Marivaux, Pierre Carlet de Chamblain de

Marivaux, Pierre Carlet de Chamblain de

(pyĕr` kärlā` də shäNblē` də märēvō`), 1688–1763, French dramatist and novelist. He enjoyed popularity for a time with his numerous comedies, including Le Jeu de l'amour et du hasard (1730, tr. Love in Livery) and Le Legs (1736, tr. The Legacy, 1915), which analyze the sentiments and complications of love in a graceful, though often precious, style. The term marivaudage was thenceforth applied to his brand of artificiality. He also wrote two unfinished novels of middle-class life, La Vie de Marianne (1731–41) and Le Paysan parvenu (1735–36), which are important early examples of the genre.


See G. Poe, The Rococo and Eighteenth-Century Theater (1987); R. C. Rosbottom, Marivaux's Novels (1975).

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The following article is from The Great Soviet Encyclopedia (1979). It might be outdated or ideologically biased.

Marivaux, Pierre Carlet de Chamblain de


Born Feb. 4, 1688, in Paris; died there Feb. 12, 1763. French writer, member of the French Academy (1742). Son of a provincial official. Studied law.

Marivaux’s early adventure novels, Pharsamond (1712, published 1737) and The Adventures of…, or the Wondrous Actions of Mutual Attraction (1713-14), combine a tribute to gallantry with a parody of the affectation of precieuse literature. A representative of the early Enlightenment, he was influenced by English Enlightenment figures and the spirit of compromise between the nobility and bourgeoisie that was characteristic of them. For this reason, there is a strong moralistic and didactic tendency in his works. In his parody-satirical novel Telemachus Travestied (1717, published 1736), he ridiculed the adherents of classicism.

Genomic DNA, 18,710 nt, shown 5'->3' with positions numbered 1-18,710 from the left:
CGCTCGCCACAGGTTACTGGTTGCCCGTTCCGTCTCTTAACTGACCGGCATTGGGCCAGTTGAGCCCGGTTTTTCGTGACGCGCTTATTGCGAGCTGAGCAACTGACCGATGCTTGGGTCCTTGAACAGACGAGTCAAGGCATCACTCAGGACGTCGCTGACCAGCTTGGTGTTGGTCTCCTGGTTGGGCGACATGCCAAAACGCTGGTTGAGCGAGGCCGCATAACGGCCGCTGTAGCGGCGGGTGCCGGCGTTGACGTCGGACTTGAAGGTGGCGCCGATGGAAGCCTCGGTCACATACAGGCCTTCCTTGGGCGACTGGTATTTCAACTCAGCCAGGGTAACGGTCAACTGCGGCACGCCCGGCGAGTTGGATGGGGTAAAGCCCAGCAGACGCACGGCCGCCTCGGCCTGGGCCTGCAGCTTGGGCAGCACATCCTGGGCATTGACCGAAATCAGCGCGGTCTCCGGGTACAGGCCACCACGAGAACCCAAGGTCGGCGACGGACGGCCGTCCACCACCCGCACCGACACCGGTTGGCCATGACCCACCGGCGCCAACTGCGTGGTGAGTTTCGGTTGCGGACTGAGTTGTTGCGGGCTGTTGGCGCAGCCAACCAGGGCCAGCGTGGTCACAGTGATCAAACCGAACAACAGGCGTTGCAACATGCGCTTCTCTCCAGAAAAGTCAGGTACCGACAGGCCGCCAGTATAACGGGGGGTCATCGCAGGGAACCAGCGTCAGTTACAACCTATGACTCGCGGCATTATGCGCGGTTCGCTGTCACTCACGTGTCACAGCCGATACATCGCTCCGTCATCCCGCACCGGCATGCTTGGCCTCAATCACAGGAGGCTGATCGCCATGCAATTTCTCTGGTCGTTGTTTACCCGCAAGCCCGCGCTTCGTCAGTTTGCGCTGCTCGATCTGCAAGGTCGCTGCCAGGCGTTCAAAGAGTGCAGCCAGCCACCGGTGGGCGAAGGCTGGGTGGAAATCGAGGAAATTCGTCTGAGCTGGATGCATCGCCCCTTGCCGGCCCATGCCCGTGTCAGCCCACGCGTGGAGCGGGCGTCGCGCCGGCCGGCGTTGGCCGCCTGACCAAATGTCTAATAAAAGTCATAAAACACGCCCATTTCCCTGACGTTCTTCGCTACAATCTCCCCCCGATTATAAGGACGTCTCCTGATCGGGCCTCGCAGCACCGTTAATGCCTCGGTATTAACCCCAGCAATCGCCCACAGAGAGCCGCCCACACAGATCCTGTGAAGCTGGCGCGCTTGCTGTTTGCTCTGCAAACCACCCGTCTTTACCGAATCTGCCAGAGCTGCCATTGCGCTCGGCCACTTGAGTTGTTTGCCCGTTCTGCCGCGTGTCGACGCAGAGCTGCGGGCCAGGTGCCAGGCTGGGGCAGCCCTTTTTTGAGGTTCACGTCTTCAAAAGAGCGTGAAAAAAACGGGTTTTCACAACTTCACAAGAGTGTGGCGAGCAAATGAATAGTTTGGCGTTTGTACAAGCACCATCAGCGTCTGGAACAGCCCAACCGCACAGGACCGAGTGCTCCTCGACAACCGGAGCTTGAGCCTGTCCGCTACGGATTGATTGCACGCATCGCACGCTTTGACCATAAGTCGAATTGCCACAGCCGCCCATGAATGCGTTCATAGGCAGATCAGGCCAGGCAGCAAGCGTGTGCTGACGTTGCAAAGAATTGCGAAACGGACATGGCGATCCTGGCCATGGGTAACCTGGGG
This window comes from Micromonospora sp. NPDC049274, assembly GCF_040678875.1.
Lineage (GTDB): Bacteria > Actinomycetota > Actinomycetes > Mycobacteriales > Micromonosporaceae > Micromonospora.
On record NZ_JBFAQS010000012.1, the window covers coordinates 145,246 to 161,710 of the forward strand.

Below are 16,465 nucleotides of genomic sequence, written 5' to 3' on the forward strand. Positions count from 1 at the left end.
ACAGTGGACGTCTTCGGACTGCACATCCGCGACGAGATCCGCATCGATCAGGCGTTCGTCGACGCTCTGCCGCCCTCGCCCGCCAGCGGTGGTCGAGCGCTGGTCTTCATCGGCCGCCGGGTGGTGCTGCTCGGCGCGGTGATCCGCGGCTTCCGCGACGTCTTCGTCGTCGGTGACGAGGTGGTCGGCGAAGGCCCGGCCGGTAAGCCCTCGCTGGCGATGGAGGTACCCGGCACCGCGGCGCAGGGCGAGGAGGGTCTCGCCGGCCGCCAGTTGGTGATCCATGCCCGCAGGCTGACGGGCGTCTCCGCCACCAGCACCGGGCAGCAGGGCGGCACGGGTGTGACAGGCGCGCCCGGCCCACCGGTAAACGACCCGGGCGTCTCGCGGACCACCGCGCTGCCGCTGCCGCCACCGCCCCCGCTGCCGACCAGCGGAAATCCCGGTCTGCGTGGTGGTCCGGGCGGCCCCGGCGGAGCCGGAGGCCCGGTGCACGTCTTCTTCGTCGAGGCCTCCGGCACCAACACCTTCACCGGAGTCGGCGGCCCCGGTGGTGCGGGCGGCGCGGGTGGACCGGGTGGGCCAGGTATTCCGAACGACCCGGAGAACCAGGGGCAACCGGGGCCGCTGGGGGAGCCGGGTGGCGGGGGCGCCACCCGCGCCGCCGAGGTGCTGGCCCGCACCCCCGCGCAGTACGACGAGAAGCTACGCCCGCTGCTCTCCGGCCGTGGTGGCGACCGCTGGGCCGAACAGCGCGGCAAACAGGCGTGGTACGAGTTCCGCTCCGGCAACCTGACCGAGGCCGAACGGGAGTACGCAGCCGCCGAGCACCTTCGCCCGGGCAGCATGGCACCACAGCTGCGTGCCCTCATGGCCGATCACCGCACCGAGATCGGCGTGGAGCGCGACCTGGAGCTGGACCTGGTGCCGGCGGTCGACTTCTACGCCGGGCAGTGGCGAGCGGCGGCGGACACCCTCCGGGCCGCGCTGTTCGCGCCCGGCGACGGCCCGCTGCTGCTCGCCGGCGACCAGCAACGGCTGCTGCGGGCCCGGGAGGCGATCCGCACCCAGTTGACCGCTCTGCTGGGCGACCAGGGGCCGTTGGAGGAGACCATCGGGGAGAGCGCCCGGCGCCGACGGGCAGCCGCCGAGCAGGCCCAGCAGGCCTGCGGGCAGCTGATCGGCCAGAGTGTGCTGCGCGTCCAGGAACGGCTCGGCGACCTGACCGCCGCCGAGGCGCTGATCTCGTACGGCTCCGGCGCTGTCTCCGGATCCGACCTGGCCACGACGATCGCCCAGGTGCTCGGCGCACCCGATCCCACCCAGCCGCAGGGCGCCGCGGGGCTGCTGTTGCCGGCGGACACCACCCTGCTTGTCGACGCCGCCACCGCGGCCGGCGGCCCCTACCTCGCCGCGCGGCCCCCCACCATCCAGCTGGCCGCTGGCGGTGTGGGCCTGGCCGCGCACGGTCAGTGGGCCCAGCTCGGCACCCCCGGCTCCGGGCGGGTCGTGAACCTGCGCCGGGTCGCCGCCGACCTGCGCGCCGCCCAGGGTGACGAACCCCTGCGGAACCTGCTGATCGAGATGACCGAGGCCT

Marivaux reached the peak of realism in his best psychological novels, The Life of Marianne (1731-41; Russian translation, 1762, 1968) and The Fortunate Peasant (1734-35; Russian translation, 1970). Their heroes come from the lower classes of society and are endowed with noble feelings. Marivaux helped to free French drama from the canons of classicism. He created a new genre of theater and introduced into drama elegance and intimacy, lightness and lyricism of plot, figurativeness, and refinement of language (marivaudage) using the methods of the Italian commedia deWarte. This was reflected in the comedies Surprise of Love (1723), The Game of Love and Chance (1730), The Triumph of Love (1732), and False Confessions (1738). In all, he wrote 36 comedies. He strongly influenced the development of French drama.


Théâtre complet, vols. 1-2. Paris, 1968.
Journaux et oeuvres diverses. Paris, 1969.
In Russian translation:
Komedii. Moscow, 1961.


Istoriia frantsuzskoi literatury, vol. 1. Moscow-Leningrad, 1946. Pages 712-19.
Istoriia zapadnoevropeiskogo teatra, vol. 2. Moscow, 1957.
Deloffre, F. Marivaux et le marivaudage. Paris, 1955.
Greene, E. J. H. Marivaux. Toronto, 1965.
Desvignes-Parent, L. Marivaux et I’Angleterre. Paris, 1970.


The Great Soviet Encyclopedia, 3rd Edition (1970-1979). © 2010 The Gale Group, Inc. All rights reserved.
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